Wednesday, October 24, 2012
Doug Asks Patrick Questions About Movies (Scary Movie Month Edition)
Why are there so many horror movies? And why are so many of them SO bad?
Horror films are one of the few movie genres that don't require famous actors or respected filmmakers or a big budget. The genre is the star, so there is always an audience for them. And because horror fans are either so devoted to the genre or because they are starved for content, they can be particularly indiscriminate when it comes to what they will watch. Studio and filmmakers have been seizing on this notion for years, recognizing that even if a movie is garbage, there is an audience for it. Why try hard to make something better? What makes this especially frustrating is that every once in a while a really good horror movie comes along but gets lost among all the garbage -- the genre is so disreputable in the mainstream that no one distinguishes between the stuff that's really great and the rest of the nonsense.
What I'm saying is boobs. And blood.
If you had to be killed by any movie monster (not necessarily your favorite monster), which one would it be and why?
Hmmm. This hits me right in the sweet spot, because you know I love getting killed by stuff. Obviously, Freddy Krueger is out, because his kills are long and elaborate and I have to be psychologically tortured first. Plus I have to suffer through those shitty jokes. Cenobites are out because I have no (ok, very little) interest in being skinned alive. I guess Jason Voorhees would be pretty quick, and I most likely wouldn't see it coming (plus there's a good chance I will have just had sex, so that's hard to pass up).
But the real answer is that I would be killed by Pinocchio from 1996's Pinocchio's Revenge. I haven't seen the movie, but F This Movie!'s own Mike has told me that it is a horror movie that contains exactly one kill, in which the murderous Pinocchio doll unplugs someone from life support. THIS IS THE BEST HORROR MOVIE DEATH OF ALL TIME. Quiet. Peaceful. Possibly even dignified -- I can't say for sure, as I haven't seen the movie and don't know the patient's physical state prior to being euthanized by a wooden puppet. But it seems like a decent way to go. And while I can't say for sure if there's an afterlife or not (this isn't "Doug Asks Patrick Questions About His Religious Beliefs"), I would have a great fucking story to tell in Heaven. No one else there will be able to say they were murdered by a fairy tale character. Except the guy who contracted Hep C from Snow White. Poor bastard.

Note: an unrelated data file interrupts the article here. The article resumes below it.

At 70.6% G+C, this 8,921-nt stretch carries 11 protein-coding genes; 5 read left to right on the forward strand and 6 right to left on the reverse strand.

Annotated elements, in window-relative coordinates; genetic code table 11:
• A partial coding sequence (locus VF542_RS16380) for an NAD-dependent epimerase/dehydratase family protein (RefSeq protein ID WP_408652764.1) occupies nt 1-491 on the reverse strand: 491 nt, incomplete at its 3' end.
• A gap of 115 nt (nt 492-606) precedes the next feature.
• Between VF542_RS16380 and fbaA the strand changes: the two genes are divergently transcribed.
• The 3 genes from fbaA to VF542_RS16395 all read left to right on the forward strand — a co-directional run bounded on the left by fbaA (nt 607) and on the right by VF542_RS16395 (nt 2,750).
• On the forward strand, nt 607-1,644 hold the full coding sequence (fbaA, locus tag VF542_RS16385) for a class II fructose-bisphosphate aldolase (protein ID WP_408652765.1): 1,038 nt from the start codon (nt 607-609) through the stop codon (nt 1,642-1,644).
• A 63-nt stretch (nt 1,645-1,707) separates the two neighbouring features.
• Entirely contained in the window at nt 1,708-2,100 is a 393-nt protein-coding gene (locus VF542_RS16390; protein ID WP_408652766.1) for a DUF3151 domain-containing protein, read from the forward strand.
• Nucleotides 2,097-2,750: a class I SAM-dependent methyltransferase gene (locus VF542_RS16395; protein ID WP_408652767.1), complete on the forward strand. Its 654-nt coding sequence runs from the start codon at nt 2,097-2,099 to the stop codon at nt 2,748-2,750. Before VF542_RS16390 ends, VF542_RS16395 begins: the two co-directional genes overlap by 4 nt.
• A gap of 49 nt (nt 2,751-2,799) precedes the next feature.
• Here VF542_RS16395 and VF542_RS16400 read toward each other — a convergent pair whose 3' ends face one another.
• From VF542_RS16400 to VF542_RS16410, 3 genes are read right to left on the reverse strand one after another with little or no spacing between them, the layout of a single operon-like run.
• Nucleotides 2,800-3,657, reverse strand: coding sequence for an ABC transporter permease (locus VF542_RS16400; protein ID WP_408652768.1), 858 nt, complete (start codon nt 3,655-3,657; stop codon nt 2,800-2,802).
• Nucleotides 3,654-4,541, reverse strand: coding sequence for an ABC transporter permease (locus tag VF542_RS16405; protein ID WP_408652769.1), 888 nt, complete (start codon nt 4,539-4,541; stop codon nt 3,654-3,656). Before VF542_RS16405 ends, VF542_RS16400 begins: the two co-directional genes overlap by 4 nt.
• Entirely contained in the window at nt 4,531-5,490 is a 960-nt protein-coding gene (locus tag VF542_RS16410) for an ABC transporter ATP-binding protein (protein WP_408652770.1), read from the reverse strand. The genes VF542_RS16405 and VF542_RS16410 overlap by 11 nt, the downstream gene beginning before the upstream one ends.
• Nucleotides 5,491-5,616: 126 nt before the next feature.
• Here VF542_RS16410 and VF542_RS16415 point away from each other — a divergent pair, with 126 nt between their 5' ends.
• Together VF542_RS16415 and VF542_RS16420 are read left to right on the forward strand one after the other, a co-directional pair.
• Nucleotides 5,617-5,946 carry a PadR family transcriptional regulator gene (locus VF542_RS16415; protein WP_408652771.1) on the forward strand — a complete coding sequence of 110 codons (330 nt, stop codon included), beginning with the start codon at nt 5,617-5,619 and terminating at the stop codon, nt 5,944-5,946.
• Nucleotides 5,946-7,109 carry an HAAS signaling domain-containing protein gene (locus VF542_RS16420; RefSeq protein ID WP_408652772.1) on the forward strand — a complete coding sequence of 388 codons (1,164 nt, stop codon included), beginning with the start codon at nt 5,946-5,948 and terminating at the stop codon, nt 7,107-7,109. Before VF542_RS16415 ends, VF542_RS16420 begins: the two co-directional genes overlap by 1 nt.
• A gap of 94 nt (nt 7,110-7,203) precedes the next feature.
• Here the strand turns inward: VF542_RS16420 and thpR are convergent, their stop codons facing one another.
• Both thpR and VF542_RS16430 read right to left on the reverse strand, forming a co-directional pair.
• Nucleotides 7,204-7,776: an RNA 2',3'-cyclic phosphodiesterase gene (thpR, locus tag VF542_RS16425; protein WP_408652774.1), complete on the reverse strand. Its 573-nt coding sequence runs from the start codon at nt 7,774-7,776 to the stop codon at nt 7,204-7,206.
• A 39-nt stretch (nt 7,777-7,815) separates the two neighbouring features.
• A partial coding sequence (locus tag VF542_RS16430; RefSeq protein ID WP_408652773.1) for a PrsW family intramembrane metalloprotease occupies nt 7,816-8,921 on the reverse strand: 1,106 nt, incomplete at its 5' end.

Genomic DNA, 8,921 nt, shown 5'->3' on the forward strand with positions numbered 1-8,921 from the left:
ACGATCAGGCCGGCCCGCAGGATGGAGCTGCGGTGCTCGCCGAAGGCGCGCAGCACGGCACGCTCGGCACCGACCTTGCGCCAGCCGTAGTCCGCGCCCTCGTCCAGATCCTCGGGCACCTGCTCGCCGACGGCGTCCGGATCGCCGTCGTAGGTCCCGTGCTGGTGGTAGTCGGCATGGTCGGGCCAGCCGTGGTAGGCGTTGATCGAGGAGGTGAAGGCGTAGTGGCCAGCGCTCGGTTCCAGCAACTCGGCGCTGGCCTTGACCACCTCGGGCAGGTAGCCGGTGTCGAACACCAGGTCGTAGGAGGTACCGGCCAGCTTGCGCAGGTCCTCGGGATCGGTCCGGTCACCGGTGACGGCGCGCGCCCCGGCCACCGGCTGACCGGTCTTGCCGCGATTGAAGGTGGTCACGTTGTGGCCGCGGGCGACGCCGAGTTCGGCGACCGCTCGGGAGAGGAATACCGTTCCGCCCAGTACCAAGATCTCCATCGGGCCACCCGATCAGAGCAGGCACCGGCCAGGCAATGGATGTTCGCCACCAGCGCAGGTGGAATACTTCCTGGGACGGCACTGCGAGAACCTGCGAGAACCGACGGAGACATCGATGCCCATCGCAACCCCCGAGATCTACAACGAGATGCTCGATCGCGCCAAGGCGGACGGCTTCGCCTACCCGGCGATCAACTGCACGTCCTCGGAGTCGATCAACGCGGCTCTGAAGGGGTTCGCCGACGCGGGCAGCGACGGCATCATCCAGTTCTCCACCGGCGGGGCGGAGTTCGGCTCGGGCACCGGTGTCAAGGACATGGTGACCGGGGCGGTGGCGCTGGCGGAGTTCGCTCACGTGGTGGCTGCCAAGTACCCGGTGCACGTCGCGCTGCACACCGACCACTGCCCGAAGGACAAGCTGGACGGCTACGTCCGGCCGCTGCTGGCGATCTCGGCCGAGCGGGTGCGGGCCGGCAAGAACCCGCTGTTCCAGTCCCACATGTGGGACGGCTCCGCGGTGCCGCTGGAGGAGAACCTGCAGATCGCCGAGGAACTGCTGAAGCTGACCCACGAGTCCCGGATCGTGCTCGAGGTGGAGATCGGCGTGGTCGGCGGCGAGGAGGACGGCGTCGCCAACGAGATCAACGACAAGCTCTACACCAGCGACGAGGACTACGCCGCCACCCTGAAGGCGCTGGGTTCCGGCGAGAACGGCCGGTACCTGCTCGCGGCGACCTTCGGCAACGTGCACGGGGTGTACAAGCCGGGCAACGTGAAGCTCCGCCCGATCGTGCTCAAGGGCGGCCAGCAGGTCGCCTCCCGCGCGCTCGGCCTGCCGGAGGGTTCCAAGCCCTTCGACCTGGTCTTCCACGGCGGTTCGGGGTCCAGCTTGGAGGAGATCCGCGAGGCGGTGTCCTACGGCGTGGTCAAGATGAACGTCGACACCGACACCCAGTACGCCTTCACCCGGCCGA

Best ghost movie -- go! I ask this because I know it's probably your least favorite subset in the horror genre.
I'm a big fan of The Innkeepers from earlier this year, because it focuses so much on the two main characters and their relationship. It's the rare horror movie that would be good even if ghosts didn't show up. But the BEST ghost movie of all time would have to be The Shining, a movie I've only come around on in recent years. Though it's not the usual kind of "ghost" movie -- there aren't a bunch of chairs moving or slamming doors or footprints in the floor flour (also the name of my memoir) -- it's definitely a movie about a HAUNTED hotel (also the name of my hotel). You and I have had a few conversations during #ScaryMovieMonth about what's best about horror movies -- scares and atmosphere or characterization and imagination -- and The Shining is one of the few films that gets it all right. It's got something for everyone. Even people that just watch horror movies for blood get ELEVATORS FULL OF IT. I still don't think The Shining is a perfect movie -- Jack Nicholson seems crazy way before actually going crazy -- but movies don't have to be perfect to be great. The Shining is fucking great.
We all know that Mike's favorite "kill" scene is when Jason slams Judy's sleeping bag into a tree several times in Friday the 13th Part VII: The New Blood. What's yours?
See above re: Pinocchio's Revenge.
What's the best decade for scary movies?
Well, that all depends on what kind of horror movie you like. JB would say the best decade was from 1931 to 1942, partially because that's the decade that the classic Universal Monster movies were released and partially because JB can't count to 10. There are horror fans who love the wave of gritty, dark stuff that came out in the '70s -- movies like the original Texas Chain Saw Massacre, Last House on the Left and The Hills Have Eyes. I'm partial towards the horror movies of the 1980s, and not just because I'm nostalgic for the decade in which I grew up (though many will dismiss this answer as exactly that). For the first time since the explosion of horror in the '30s and '40s, horror movies really ruled the 1980s, and the sheer volume and variety of efforts led to some really interesting stuff -- as well as some total shit. Mostly total shit.